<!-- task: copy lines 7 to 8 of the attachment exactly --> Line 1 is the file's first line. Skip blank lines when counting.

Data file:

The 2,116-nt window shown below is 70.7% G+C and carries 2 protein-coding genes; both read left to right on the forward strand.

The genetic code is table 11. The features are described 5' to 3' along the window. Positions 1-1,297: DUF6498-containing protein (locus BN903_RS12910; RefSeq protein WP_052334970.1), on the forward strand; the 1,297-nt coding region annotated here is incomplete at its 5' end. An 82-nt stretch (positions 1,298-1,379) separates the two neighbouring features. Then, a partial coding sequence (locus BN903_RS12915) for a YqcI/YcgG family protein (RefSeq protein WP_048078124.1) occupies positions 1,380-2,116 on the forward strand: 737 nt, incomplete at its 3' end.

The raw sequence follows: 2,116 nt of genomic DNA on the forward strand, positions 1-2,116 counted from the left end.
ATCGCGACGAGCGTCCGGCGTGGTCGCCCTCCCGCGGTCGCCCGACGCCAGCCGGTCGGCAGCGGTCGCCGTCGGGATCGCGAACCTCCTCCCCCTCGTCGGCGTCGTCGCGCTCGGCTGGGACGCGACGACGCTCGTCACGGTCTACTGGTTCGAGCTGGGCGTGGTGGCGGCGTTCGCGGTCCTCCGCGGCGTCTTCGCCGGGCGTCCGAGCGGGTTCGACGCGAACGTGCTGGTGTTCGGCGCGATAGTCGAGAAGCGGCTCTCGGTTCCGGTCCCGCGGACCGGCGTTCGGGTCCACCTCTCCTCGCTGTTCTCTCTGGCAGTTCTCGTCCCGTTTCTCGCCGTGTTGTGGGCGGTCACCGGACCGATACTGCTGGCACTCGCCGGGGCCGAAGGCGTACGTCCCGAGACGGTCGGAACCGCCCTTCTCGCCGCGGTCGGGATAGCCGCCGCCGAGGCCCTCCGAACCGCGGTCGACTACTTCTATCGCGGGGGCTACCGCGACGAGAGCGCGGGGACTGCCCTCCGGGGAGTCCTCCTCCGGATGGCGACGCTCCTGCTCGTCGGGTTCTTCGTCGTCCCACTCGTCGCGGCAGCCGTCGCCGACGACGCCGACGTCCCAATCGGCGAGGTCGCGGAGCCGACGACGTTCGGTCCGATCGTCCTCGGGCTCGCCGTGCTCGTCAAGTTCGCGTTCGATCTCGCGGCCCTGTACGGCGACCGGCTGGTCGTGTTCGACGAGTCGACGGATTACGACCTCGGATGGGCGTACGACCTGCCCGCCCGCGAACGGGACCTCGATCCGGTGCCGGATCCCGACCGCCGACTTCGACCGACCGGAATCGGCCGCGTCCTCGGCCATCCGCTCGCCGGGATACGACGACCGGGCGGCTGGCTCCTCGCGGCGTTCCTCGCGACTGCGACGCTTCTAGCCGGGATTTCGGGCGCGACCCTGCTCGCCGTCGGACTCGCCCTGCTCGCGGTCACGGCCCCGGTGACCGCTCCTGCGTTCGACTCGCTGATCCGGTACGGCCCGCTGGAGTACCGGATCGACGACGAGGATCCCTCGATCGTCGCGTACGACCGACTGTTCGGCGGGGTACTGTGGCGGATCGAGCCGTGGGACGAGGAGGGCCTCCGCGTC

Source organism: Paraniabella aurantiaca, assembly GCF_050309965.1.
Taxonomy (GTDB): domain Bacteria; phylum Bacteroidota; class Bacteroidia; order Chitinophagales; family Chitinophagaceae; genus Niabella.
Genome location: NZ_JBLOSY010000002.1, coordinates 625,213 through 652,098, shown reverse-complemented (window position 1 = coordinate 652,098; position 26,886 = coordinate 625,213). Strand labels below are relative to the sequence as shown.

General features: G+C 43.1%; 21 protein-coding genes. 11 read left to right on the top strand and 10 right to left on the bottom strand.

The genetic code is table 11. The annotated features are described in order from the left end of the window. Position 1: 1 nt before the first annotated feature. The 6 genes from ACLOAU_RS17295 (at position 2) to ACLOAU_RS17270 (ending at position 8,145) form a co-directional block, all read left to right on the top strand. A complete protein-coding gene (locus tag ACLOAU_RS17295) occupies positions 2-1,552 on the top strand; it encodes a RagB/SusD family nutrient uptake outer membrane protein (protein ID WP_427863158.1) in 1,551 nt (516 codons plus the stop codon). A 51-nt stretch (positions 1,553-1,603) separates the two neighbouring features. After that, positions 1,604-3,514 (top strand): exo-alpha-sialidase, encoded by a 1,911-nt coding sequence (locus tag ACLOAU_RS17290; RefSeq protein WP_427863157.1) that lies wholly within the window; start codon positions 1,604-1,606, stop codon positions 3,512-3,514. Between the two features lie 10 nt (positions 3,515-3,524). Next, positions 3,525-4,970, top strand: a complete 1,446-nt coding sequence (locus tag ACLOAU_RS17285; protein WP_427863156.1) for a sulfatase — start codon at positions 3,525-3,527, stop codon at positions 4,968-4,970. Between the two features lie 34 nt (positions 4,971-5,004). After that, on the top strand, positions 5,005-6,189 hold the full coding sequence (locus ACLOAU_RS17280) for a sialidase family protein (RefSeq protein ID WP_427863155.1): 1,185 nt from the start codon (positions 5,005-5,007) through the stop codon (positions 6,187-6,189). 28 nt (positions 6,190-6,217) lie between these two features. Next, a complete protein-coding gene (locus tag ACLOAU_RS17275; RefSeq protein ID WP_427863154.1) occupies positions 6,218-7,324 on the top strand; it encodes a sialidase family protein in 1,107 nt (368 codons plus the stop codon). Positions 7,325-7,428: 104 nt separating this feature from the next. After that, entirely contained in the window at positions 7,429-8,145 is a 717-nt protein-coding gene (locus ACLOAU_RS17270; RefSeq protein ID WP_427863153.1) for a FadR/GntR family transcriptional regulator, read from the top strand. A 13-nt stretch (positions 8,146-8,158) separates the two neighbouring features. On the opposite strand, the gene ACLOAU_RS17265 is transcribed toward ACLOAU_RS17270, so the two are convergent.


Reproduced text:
Genome location: NZ_JBLOSY010000002.1, coordinates 625,213 through 652,098, shown reverse-complemented (window position 1 = coordinate 652,098; position 26,886 = coordinate 625,213). Strand labels below are relative to the sequence as shown.

General features: G+C 43.1%; 21 protein-coding genes. 11 read left to right on the top strand and 10 right to left on the bottom strand.